Usability is one of those things you don’t think about until something goes wrong, a technical failing or a non-intuitive structure. Like this: At my office on the second floor, there’s a couple of doors leading into the parking garage with the big, square handles that are meant to be pulled. If you grab them and pull, you’re thwarted with a clack and a door that won’t budge. So you push, and the door swings politely open. It’s SO annoying. Here’s some other examples that miss the mark:
Splash pages: These are pages with little or no content that stand between the user and the actual website like an interim commercial. They are usually some sort of brand exposition, often animated—ultimately resented. Web users are an infamously impatient audience and every extra click they have to make is a mark against you. Here’s a technical term worth knowing: “Bounce Rates.” These are events tracked by Google Analytics, that let you know the percentage of website visitors that vacate your website once they’ve arrived—like a ricochet. Websites with splash pages have 25% higher bounce rates than average—ouch. Why do it?
Music & Sound: In the playful and naive days of the early internet, bells and whistles were just another way to say, “Hooray!” In today’s market, people are already streaming their own music, or surreptitiously doing some personal browsing while on the job. Your little sound event is a panic-invoking intrusion. Don’t do it. It will make people dive for the mute button, then hate you.
Flash Animation: There once was a golden age when we could use flash animation. It was a temporary nirvana: we could control how elements on a website loaded, start certain events while other events were preparing to play and control the canvas like it was our own personal playground. That age came to a unexpected and smoldering end. It wasn’t our fault. In some ways, we “Flash Experts” were the greatest victims.
The technical explaination is that Macromedia Flash (now Adobe Flash) directly capitalizes a device’s CPU to create video effects instead of using the video processor. It’s a problem for iPhone and iPad. Your battery starts to drain like someone had blasted a shotgun hole into a hot air balloon. Apple told Google to stop being an idiot. Google told Apple where they could stick it. Apple disabled Flash on all their devices. Web designers everywhere were left in the lurch. Since then, we’ve learned new ways to animate websites. They’re almost as good, and at least they work with mobile devices. Even so, you can still find myriad websites with flash elements on them. Try to visit them on an iPhone or iPad, and you’ll just get a missing plugin icon, or placeholder image. It’s no fun, and a modern usability failure.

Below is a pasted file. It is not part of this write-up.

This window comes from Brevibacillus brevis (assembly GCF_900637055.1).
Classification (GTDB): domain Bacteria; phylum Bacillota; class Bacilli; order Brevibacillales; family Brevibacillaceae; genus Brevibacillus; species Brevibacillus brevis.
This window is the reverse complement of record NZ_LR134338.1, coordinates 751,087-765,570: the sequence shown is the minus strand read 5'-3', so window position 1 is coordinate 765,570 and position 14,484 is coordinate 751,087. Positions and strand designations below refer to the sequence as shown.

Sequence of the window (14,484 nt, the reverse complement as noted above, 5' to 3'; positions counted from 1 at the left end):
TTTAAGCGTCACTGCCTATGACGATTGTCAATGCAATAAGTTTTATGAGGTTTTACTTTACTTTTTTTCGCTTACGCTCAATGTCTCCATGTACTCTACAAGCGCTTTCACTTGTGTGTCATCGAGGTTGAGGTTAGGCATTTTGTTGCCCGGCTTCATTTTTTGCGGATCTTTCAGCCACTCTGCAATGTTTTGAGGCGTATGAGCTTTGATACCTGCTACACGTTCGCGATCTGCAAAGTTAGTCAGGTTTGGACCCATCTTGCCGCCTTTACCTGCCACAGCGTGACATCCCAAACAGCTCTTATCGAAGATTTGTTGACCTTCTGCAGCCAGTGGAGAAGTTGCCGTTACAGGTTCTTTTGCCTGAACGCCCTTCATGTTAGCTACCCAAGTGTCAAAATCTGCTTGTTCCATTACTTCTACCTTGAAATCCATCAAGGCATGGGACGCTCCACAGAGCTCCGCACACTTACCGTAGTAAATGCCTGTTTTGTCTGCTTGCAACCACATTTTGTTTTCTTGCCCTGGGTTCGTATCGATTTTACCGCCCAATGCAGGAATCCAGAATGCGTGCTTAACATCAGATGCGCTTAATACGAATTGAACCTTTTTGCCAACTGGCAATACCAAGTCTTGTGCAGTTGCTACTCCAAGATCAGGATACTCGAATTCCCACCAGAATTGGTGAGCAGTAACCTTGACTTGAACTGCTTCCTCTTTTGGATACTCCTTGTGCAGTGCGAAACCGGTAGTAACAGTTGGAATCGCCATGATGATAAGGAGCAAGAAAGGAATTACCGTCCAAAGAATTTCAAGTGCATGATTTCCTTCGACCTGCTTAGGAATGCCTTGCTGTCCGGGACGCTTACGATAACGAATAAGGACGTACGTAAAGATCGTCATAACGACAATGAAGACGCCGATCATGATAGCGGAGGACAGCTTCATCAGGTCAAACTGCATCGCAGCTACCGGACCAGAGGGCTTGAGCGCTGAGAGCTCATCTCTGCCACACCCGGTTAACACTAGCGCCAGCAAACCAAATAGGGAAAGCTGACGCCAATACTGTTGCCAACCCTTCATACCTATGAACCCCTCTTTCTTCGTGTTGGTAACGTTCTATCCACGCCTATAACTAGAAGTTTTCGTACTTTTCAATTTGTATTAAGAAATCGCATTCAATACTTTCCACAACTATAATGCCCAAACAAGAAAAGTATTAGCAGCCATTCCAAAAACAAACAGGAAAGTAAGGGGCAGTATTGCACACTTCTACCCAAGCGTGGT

Redundancy is your friend. There’s more than one way to skin a cat. That’s as cliche as it is gross, but there actually IS more than one way to navigate a website. Some people jump straight to a search feature to shortcut their way to the information desired. Other people have no idea what they want, and prefer to watch a slideshow then click on anything that’s appealing. Some are very logical; they like to understand the overall architecture of a website and navigate their way through categories and subcategories. There is no right way or wrong way to use a website. As designers, our job is to make sure the site is usable for every type of user, and the fewer cats harmed, the better.
It’s a balancing act. There are many goals in web design that work across purposes. For example, high minded design can conflict with search engine optimization. Minimal, uncluttered negative space looks great. Many clients would be ecstatic with a homepage with little more than a world-class photograph and a tasty logo treatment—I get it. But to please Google, your homepage needs to be saturated with keyword rich text, images, links, alt tags and meta tags. It’s like oil and water.
Accessibility is another issue. Older and more naive demographics want oversize, high contrast text and conventional layouts. The international market would like your site to be available in multiple languages. The visually impaired community require a deeper level of accessibility programming to support audio browsing. Content management systems want every page to be built out of modular pieces. All of these concerns impact both budgets and designs.
Weigh all the objectives and look for the sweet spot somewhere in the middle. Decide how fashion forward you can be or how accessible you have to be. As a basic rule of thumb, the younger and more tech-savvy your audience, the more liberties you can take. The broader target demographics are, the more legible, standardized, reverse compatible and overt your target result becomes.
By all means, execute breathtaking feats of internet gymnastics: cross handstands, arabesques, scissor kicks and all… You’ll still need to meet the balance beam where it’s at, and stay on it. When nobody falls off—that’s usability. When you stick the landing, that’s good marketing.